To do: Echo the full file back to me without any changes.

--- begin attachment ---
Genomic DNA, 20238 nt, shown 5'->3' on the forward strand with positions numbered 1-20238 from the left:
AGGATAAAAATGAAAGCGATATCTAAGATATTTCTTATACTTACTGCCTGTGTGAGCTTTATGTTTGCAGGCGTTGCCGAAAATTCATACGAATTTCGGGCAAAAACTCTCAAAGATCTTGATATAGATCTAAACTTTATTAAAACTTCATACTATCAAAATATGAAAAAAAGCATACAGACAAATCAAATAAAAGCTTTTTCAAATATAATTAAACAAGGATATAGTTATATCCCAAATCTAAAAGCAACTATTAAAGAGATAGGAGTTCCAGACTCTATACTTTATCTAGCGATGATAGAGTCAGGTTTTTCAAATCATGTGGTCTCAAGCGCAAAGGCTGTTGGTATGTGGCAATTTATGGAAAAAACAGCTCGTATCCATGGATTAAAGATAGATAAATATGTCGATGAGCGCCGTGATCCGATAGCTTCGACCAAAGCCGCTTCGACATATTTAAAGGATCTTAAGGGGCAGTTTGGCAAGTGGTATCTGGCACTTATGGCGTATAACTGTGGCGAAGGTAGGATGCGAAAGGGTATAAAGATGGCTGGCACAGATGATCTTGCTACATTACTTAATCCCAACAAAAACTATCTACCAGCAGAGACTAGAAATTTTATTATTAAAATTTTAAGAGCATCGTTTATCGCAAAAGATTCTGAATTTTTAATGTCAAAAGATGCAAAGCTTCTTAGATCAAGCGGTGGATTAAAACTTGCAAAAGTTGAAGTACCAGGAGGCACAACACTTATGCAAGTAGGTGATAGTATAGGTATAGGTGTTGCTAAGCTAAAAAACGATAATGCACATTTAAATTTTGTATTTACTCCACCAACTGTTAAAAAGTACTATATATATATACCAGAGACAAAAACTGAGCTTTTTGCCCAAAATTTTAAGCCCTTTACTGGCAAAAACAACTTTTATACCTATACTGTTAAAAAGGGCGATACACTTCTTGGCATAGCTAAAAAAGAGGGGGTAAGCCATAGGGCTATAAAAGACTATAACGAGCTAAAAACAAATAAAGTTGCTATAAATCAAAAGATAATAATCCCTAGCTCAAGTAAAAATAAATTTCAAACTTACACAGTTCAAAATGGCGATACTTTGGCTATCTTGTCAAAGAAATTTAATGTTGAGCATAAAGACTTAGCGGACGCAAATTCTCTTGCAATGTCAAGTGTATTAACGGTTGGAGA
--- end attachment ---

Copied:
Genomic DNA, 20238 nt, shown 5'->3' on the forward strand with positions numbered 1-20238 from the left:
AGGATAAAAATGAAAGCGATATCTAAGATATTTCTTATACTTACTGCCTGTGTGAGCTTTATGTTTGCAGGCGTTGCCGAAAATTCATACGAATTTCGGGCAAAAACTCTCAAAGATCTTGATATAGATCTAAACTTTATTAAAACTTCATACTATCAAAATATGAAAAAAAGCATACAGACAAATCAAATAAAAGCTTTTTCAAATATAATTAAACAAGGATATAGTTATATCCCAAATCTAAAAGCAACTATTAAAGAGATAGGAGTTCCAGACTCTATACTTTATCTAGCGATGATAGAGTCAGGTTTTTCAAATCATGTGGTCTCAAGCGCAAAGGCTGTTGGTATGTGGCAATTTATGGAAAAAACAGCTCGTATCCATGGATTAAAGATAGATAAATATGTCGATGAGCGCCGTGATCCGATAGCTTCGACCAAAGCCGCTTCGACATATTTAAAGGATCTTAAGGGGCAGTTTGGCAAGTGGTATCTGGCACTTATGGCGTATAACTGTGGCGAAGGTAGGATGCGAAAGGGTATAAAGATGGCTGGCACAGATGATCTTGCTACATTACTTAATCCCAACAAAAACTATCTACCAGCAGAGACTAGAAATTTTATTATTAAAATTTTAAGAGCATCGTTTATCGCAAAAGATTCTGAATTTTTAATGTCAAAAGATGCAAAGCTTCTTAGATCAAGCGGTGGATTAAAACTTGCAAAAGTTGAAGTACCAGGAGGCACAACACTTATGCAAGTAGGTGATAGTATAGGTATAGGTGTTGCTAAGCTAAAAAACGATAATGCACATTTAAATTTTGTATTTACTCCACCAACTGTTAAAAAGTACTATATATATATACCAGAGACAAAAACTGAGCTTTTTGCCCAAAATTTTAAGCCCTTTACTGGCAAAAACAACTTTTATACCTATACTGTTAAAAAGGGCGATACACTTCTTGGCATAGCTAAAAAAGAGGGGGTAAGCCATAGGGCTATAAAAGACTATAACGAGCTAAAAACAAATAAAGTTGCTATAAATCAAAAGATAATAATCCCTAGCTCAAGTAAAAATAAATTTCAAACTTACACAGTTCAAAATGGCGATACTTTGGCTATCTTGTCAAAGAAATTTAATGTTGAGCATAAAGACTTAGCGGACGCAAATTCTCTTGCAATGTCAAGTGTATTAACGGTTGGAGA